A month into the historic 1774 meeting of the 1st Continental Congress, delegates John Adams of Massachusetts and Richard Henry Lee of Virginia sparked a heated debate when they proposed that Congress urge each colony to place their militia on a more proper footing.1 Patrick Henry of Virginia forcefully supported these militia proposals, declaring that, “A preparation for Warr is necessary to obtain peace…. Arms are a Resource to which we shall be forced…,” but in October 1774, few in Congress, or even among the rest of the Virginia delegation, agreed with this provocative view, so the militia proposals were voted down in favor of more modest economic sanctions against Great Britain.2
Second Thoughts Emerge
In the weeks following Congress’s call for a continental wide boycott of British goods, reports of the steady British troop build-up in Boston and of the British Ministry’s ban of all gunpowder and arms shipments to the colonies, appeared in the weekly newspapers. In Virginia, a number of county committees reacted to these reports and took measures to secure and in some cases encourage the production of gunpowder within their borders. A few counties went further and followed the lead of Fairfax County by forming their own independent militia companies.
For every county that took such measures, however, another clung to the hope that the economic sanctions adopted by the Continental Congress would convince Parliament to repeal the “Intolerable Acts” imposed on Massachusetts and make military preparations among the colonies unnecessary.
“Our Dependence must be on God & Ourselves”
Hope for the repeal of the Intolerable Acts dimmed in February 1775 when news of King George III’s strong support for Parliament, and the results of England’s parliamentary elections the previous fall, reached Virginia. Many colonists had long ago lost faith in the British Ministry and Parliament, both of which were viewed as corrupt and tyrannical, but they remained hopeful that the King and the English people would rally to their defense and support their constitutional rights as Englishmen. Accounts of the King’s speech to Parliament in late November, a speech that strongly supported the actions of Parliament against Massachusetts, dismayed many Virginians.
Declaring that, “a most daring spirit of resistance and disobedience to the law,” existed in Massachusetts, resistance that was, “countenanced and encouraged in other of my colonies,” the King asserted that Parliament, ”may depend upon my firm and steadfast resolution to withstand every attempt to weaken or impair the supreme authority of this legislature over all the dominions of my Crown….”3 In other words, the King firmly supported Parliament’s claim that it possessed supreme authority over the colonies, a claim disputed by many colonists for the last decade.
“It seems as if the King either had not received, or was determined to take no Notice of the Proceedings of the Congress,” speculated George Mason to his friend, George Washington in early February.4 Richard Henry Lee was also troubled by the King’s speech, noting that, “All America has received with astonishment and concern the [King’s] Speech to Parliament.5
The King’s firm support for Parliament left only the British people as a potential ally to the American colonists. Lee acknowledged their importance in a letter to his brother, Arthur, in England:
The wicked violence of the Ministry is so clearly expressed, as to leave no doubt of their fatal determination to ruin both Countries, unless a powerful and timely check is interposed by the Body of the people…. [Perhaps] the proceedings of the last Continental Congress when communicated to the people of England will rouse a spirit that proving fatal to an abandoned Ministry may save the whole Empire from impending destruction.6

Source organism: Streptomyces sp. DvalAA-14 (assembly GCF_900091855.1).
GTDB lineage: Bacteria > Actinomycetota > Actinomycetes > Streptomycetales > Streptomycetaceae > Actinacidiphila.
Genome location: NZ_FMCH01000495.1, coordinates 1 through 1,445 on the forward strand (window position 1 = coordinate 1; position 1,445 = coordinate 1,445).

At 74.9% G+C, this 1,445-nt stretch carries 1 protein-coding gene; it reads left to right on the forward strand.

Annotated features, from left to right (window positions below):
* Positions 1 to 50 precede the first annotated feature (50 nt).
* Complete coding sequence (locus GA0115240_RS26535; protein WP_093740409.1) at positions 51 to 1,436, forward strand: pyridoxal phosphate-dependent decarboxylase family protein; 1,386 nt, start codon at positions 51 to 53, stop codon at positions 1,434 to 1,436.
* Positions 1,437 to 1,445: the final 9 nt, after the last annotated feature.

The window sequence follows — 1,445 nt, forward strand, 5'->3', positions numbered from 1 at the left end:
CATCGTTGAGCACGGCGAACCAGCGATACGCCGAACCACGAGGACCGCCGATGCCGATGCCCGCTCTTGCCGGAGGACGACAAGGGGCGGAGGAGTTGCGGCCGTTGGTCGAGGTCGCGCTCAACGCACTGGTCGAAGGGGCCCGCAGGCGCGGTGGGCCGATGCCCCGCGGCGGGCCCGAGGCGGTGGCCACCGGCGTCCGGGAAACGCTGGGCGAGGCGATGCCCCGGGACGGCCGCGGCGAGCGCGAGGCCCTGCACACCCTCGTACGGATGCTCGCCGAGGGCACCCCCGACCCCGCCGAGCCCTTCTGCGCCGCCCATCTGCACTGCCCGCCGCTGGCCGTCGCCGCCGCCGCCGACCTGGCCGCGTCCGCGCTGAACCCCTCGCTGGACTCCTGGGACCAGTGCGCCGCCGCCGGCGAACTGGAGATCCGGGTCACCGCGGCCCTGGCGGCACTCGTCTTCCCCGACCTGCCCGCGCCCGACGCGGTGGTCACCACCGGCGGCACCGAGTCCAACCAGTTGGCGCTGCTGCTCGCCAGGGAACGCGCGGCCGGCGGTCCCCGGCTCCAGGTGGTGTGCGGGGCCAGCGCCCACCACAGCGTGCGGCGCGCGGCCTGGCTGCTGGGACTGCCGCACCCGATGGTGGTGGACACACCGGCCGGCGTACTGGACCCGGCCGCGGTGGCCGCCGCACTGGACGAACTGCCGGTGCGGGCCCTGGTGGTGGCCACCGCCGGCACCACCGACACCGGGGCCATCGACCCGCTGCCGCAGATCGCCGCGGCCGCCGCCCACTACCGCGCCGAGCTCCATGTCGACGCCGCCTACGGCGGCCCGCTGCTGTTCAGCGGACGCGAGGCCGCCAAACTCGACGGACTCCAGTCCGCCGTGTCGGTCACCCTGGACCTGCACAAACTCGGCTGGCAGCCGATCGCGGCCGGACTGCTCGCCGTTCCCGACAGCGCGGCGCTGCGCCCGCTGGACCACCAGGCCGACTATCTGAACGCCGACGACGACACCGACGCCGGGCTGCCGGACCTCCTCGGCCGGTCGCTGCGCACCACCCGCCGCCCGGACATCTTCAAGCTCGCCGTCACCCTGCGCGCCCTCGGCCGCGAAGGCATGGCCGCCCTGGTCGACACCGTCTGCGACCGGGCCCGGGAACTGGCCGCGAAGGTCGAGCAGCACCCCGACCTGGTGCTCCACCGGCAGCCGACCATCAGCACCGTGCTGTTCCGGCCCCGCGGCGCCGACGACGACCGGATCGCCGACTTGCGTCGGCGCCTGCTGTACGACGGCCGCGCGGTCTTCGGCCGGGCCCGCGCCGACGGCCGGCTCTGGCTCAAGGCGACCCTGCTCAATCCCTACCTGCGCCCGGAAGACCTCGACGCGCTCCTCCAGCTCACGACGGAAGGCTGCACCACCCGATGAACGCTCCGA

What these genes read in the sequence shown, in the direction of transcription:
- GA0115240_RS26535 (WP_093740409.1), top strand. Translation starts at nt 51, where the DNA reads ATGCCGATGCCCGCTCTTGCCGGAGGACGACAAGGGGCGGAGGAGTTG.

Surely, hoped Lee and many other colonists, the British people would recognize the wrongs done to their brethren in America, vote out the corrupt leaders and their supporters in Parliament, and elevate prominent Whigs like, Edmund Burke, John Wilkes, and William Pitt, all of whom had championed the American cause for years. The desired parliamentary election results in the fall of 1774, however, never materialized. In fact, the elections brought very little change in the membership of Parliament and the issue of the American colonies barely registered for most of the English electorate.7
Discouraged by the election results, colonists like Samuel Chase, a delegate to the Continental Congress from Maryland, concluded in February that the colonists could only look to themselves and God for the defense of their constitutional rights. Chase expressed his disillusionment with both the English political system and English people in a fiery letter to James Duane, a fellow congressional delegate from New York:
If justice were to decide the dispute I would be confident, but when I reflect on the enormous Influence of the Crown, the System of Corruption introduced at the Art of Government…the open & repeated Violations, by Parliament, of the Constitution, at Home, the regular, arbitrary System of Colony administration, the several acts related to Massachusetts, the Quebec bill, and the Re-election of the Members of the last Parliament, I have not the least Dawn of Hope in the Justice, Humanity, Wisdom, or Virtue of the British Nation. I consider them as one of the most abandon’d & wicked People under the Sun. They openly sell themselves & their Posterity to their Representatives, who as openly traffic their Integrity & Honor to the Minister. The Roman Senate in the Reigns of Claudius, Caesar, or Nero, were not more servilely wicked, than the present House of Commons…Our Dependence must be on God & ourselves.8
If the colonists did have only God and themselves to depend on, Richard Henry Lee was confident that they could still prevail. In the same letter in which Lee had expressed hope that the British people would rise up to support the colonists, he hinted that Virginians were perfectly capable of defending their rights with force: